Barbara Stahl is a mother, grandmother, great-grandmother, and retired school library media specialist, who is a devoted western New Yorker. She loves her family, circle of friends, reading, history, music, theater, and cat Tarzan. Her “Lucky to be Here” bi-weekly column appeared in the Canandaigua Daily Messenger. Barbara is the author Aviaries of Sonnenberg and other historical collections.
(Barb is also a dear friend and member of the Book Club I love so dearly! She’s one of the most discerning readers I know so when you read how she was nervous to read my novel, you’ll know I was more nervous than I! See what she said – so very kindly – about Come Back below.)
‘To all book club members reading this…wouldn’t you love to have one of your members write a book? Don’t we book club folks fantasize that we know an author – a real living, breathing author? Well, I am pleased to announce that our book club can boast that author Sally Crosiar is one of ours. And we can further boast that she has written a really good, readable, interesting, exciting novel. (No, I don’t think I exaggerated at all!)
I confess I was very nervous to read it. What if I didn’t like it? What if I found lots of errors? As an avid reader and retired librarian, I can be highly critical of books so no wonder I was worried. Of course. I believe that my critiques are educationally based and literally sound. Luckily, I really did like it…whew!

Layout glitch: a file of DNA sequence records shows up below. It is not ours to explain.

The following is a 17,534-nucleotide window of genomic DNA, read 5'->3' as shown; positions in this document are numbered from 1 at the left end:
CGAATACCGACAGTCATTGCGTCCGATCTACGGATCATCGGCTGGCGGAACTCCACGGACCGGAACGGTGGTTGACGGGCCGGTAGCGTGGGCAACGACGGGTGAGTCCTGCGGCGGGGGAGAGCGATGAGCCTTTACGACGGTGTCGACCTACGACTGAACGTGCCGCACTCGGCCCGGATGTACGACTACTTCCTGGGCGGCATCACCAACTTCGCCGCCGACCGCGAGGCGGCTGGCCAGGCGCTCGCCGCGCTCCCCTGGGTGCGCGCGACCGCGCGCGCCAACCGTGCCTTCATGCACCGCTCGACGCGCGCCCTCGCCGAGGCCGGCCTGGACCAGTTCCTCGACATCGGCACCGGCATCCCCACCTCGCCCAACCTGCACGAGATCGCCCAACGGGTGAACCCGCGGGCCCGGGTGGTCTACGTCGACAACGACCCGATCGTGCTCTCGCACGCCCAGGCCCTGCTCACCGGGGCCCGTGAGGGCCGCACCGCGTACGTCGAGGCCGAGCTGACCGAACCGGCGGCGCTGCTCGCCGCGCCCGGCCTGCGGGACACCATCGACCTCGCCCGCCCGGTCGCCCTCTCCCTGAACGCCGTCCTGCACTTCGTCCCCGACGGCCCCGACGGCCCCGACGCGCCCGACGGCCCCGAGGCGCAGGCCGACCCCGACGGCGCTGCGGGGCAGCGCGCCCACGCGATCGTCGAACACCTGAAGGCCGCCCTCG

A favorite book for me is one that allows the reader ‘inside the heads’ of the characters. Sally Crosiar has accomplished this and much more in her debut novel, Come Back. This brilliantly executed story moves forward through several different eyes. That technique works perfectly as each character adds another layer from his or her point of view. Tension builds as the reader realizes that there is a secret; something terrible happened ten years ago when Victoria left town abruptly at age seventeen. During most of those ten years, no one in the small town of Freedom, Iowa, knew where she was until she became a popular star. Consequently, she returns to Freedom as ‘the girl who made good,’ but people still puzzle as to why she left.
A special aunt’s birthday celebration is what finally brings Vi back to Freedom, and the story unfolds. The reader soon learns of regrets, people who were hurt by her leaving, misunderstandings, cover-ups and secrets kept.
Throughout there are cleverly designed word pictures. The author treats sexuality honestly without gratuitous flagrancy. Things I look for in novels that are well done in this one are: believable characters who are not all good nor all bad, interesting use of language, excitement to learn ‘what happened,’ emotional involvement, and that the length is totally appropriate for the story. For so many books, my criticism is that the book could have been cut by a one third and be a much stronger piece.
The author succeeded in all of the above. The book can be purchased at Amazon. Hopefully, libraries will begin to add it to their collections. Hopefully, too, Sally’s book will join the many excellent books have recently read that were debut novels and that her sales soar. Happy reading, and good luck Sally!’